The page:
Peroxisome proliferator-activated receptors (PPARs) and mitochondria in relation to lifestyle-related diseases
MetadataShow full item record
Obesity is a growing life-style related health problem, and is often accompanied by dyslipidemia, insulin resistance and inflammation. This may in turn lead to hyperinsulinemia, increased risk of non-alcoholic fatty liver disease, type 2 diabetes mellitus and cardiovascular disease. Together, these abnormalities have been clustered into the metabolic syndrome. The present thesis focuses on two modified fatty acids, tetradecylthioacetic acid (TTA) and tetradecylselenoacetic acid (TSA), with a biochemical and mechanistic angle to the description and possible therapeutic options of obesity related disorders and risk factors of the metabolic syndrome and cardiovascular disease. As major regulators of lipid metabolism and their involvement in glucose metabolism and inflammation, the peroxisome proliferatoractivated receptors (PPARs; PPARa, PPARd, PPARg) have been in focus in these studies. We have shown that through increased fatty acid oxidation, TTA may prevent the development of fatty liver induced by tamoxifen, a drug commonly used in patients with breast cancer. Furthermore, TTA had lipid lowering effects in patients with type 2 diabetes mellitus, through mechanisms seeming to involve PPARa and PPAR activation, and increased mitochondrial fatty acid oxidation. The role of PPARa in TTA mediated effects was investigated in PPARa deficient mice, and revealed that TTA was able to stimulate fatty acid oxidation in mice lacking PPARa, indicating that PPARa is involved in but not essential for the lipid lowering effects of TTA. In cell culture PPAR activation studies we confirmed that TTA may stimulate the activity of all PPARs. Moreover, we found that PPARg coactivator (PGC)-1 is a potent PPAR coactivator, and that TTA further induced the PGC-1 mediated coactivation of PPARd. Thus, it seems reasonable to believe that the activity of both PPARa and PPARd, with a substantial contribution of nuclear receptor coactivators, PGC-1 in special, may be conductive to TTA’s mechanism of action. Studies with TSA suggest that it exert potent antioxidant, antiinflammatory and hypolipidemic properties, potentially involving PPAR-related mechanisms. Antioxidants protect against oxidative stress and inflammation, which, in combination with hyperlipidemia, are important mediators of atherogenesis. Based on this, it is tempting to hypothesize that TSA could be an interesting antiatherogenic approach to atherosclerotic disorders. Altogether the present thesis demonstrates that TTA and TSA may have a possible therapeutic potential in obesity related disorders and risk factors of the metabolic syndrome and cardiovascular disease. Their mechanism of action seems to include the action of PPARs, with contribution of nuclear receptor coactivators.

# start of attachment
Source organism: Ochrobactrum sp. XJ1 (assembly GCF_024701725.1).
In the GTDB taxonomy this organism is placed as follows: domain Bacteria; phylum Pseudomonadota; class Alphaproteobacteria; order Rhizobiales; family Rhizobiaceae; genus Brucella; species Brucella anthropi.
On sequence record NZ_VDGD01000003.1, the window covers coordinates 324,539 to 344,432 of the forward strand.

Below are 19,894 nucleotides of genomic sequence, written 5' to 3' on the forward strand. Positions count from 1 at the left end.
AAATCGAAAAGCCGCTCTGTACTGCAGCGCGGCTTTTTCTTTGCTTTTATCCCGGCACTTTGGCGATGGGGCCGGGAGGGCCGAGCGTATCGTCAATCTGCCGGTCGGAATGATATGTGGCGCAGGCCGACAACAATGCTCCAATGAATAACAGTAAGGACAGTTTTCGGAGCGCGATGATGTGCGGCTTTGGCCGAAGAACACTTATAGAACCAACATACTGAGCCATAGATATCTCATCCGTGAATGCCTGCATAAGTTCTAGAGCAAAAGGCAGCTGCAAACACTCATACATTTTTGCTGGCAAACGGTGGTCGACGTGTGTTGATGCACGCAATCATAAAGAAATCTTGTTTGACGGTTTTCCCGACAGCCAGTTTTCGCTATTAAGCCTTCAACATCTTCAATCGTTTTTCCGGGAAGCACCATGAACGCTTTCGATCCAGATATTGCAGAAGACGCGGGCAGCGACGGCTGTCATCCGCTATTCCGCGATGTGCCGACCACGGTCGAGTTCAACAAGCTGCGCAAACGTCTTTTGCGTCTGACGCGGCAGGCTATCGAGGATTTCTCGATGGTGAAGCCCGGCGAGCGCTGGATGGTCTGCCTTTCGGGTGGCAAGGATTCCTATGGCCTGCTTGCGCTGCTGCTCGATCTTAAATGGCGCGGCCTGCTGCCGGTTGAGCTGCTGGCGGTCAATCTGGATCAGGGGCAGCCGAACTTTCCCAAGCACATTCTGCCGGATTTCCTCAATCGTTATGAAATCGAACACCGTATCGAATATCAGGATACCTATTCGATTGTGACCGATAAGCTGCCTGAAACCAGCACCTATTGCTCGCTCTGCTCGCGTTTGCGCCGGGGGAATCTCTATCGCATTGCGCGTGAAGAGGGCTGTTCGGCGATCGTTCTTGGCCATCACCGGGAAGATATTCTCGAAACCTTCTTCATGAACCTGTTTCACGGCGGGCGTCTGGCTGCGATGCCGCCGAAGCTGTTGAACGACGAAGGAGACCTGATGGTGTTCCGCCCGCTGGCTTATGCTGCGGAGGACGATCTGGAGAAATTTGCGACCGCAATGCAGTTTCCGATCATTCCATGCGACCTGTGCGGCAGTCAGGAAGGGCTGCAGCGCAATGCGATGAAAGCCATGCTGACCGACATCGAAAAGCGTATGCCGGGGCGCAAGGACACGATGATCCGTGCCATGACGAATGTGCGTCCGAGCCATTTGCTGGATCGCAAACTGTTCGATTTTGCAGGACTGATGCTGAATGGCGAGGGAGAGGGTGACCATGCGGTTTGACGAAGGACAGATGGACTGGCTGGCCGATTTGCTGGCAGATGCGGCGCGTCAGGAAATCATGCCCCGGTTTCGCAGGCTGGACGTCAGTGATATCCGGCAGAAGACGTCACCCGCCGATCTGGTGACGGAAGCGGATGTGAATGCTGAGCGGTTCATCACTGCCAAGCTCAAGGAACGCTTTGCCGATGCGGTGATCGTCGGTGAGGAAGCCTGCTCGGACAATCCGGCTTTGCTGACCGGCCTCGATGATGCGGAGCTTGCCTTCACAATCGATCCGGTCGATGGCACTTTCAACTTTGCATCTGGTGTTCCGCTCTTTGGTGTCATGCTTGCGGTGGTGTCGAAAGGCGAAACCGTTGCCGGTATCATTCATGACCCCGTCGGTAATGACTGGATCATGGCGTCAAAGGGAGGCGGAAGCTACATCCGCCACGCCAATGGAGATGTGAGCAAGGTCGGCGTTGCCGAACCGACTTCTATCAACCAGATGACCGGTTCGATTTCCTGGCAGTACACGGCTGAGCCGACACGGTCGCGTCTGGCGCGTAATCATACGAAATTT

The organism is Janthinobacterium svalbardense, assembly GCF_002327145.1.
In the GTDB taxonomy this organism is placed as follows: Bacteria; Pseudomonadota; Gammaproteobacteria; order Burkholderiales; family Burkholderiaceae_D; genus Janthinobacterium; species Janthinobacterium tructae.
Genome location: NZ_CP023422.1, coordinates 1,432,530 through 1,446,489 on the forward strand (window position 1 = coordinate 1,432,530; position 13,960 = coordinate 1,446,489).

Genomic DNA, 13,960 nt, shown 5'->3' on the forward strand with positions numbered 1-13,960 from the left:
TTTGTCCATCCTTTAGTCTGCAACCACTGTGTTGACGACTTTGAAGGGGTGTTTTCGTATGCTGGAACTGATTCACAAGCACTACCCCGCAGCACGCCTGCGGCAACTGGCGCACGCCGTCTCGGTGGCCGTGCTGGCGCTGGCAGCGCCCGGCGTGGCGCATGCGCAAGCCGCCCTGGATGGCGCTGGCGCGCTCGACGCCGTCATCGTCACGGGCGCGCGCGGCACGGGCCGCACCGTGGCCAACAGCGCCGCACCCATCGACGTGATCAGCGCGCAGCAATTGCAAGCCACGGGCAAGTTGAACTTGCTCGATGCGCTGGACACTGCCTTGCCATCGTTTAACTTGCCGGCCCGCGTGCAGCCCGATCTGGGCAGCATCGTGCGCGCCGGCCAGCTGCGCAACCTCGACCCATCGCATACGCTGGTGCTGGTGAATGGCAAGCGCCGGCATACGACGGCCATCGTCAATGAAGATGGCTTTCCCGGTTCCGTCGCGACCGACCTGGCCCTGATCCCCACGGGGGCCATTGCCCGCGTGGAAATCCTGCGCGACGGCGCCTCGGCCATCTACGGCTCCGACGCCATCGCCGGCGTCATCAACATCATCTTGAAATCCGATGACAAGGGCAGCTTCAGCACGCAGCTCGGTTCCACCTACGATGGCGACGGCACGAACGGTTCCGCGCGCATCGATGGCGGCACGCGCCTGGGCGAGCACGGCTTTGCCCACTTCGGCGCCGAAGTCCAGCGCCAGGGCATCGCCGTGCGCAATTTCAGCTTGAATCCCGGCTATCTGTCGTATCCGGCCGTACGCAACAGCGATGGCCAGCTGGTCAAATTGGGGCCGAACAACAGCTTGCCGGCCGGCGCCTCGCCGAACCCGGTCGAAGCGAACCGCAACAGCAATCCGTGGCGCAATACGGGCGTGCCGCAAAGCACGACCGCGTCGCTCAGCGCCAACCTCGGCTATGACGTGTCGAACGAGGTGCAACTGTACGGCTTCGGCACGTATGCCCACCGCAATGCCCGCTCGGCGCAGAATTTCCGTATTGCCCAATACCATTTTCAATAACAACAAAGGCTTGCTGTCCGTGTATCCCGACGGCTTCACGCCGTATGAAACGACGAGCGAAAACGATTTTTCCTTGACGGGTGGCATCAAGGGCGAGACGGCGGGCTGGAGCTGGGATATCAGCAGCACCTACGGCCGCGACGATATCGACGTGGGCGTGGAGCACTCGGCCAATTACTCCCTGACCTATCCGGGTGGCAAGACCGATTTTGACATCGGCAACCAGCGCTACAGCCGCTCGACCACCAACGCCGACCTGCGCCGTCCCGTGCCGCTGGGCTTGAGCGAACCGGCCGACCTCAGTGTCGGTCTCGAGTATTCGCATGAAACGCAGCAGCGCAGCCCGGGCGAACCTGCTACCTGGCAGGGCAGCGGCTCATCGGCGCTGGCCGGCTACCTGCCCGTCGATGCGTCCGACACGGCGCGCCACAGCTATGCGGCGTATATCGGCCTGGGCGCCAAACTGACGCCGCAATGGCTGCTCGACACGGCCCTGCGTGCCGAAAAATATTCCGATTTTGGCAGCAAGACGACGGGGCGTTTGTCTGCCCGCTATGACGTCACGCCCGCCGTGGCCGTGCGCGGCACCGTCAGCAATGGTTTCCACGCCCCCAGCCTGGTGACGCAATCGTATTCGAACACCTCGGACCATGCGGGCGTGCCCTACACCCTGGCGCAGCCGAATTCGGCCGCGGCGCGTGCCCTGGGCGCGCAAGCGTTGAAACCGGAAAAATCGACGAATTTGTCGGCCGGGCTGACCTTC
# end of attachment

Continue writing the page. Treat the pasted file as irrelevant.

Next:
Paper I: Journal of Lipid Research 47(10), Causes and prevention of tamoxifen-induced accumulation of triacylglycerol in rat liver, pp. 2223–2232. Copyright 2006 American Society for Biochemistry and Molecular Biology. All rights reserved. Full-text not available due to publisher restrictions. The published version is available at: http://dx.doi.org/10.1194/jlr.M600148-JLR200Paper II: Kristian Løvås, Therese H. Røst, Jon Skorve, Rune J. Ulvik, Oddrun A. Gudbrandsen, Pavol Bohov, Andreas J. Wensaas, Arild C. Rustan, Rolf K. Berge, Eystein S. Husebye. Tetradecylthioacetic acid attenuates dyslipidemia in type 2 diabetic patients, possibly by dual PPARa/d activation and increased mitochondrial fatty acid oxidation. Submitted to Diabetologia, April 2008. Preprint.Paper III: Therese H. Røst, Line L.H. Moi, Kjetil Berge, Bart Staels, Gunnar Mellgren, Rolf K. Berge. The pan-PPAR ligand, tetradecylthioacetic acid, induces hepatic fatty acid oxidation in PPARa-/- mice possibly through stimulation of PGC-1 dependent coactivation of PPARd. Manuscript.Paper IV: Arteriosclerosis, Thrombosis, and Vascular Biology, 27 (3), Tetradecylselenoacetic Acid, a PPAR Ligand with Antioxidant, Antiinflammatory, and Hypolipidemic Properties, pp. 628-634. Copyright 2007 American Heart Association. All rights reserved. Full-text not available due to publisher restrictions. The published version is available at: http://dx.doi.org/10.1161/01.ATV.0000255950.70774.d5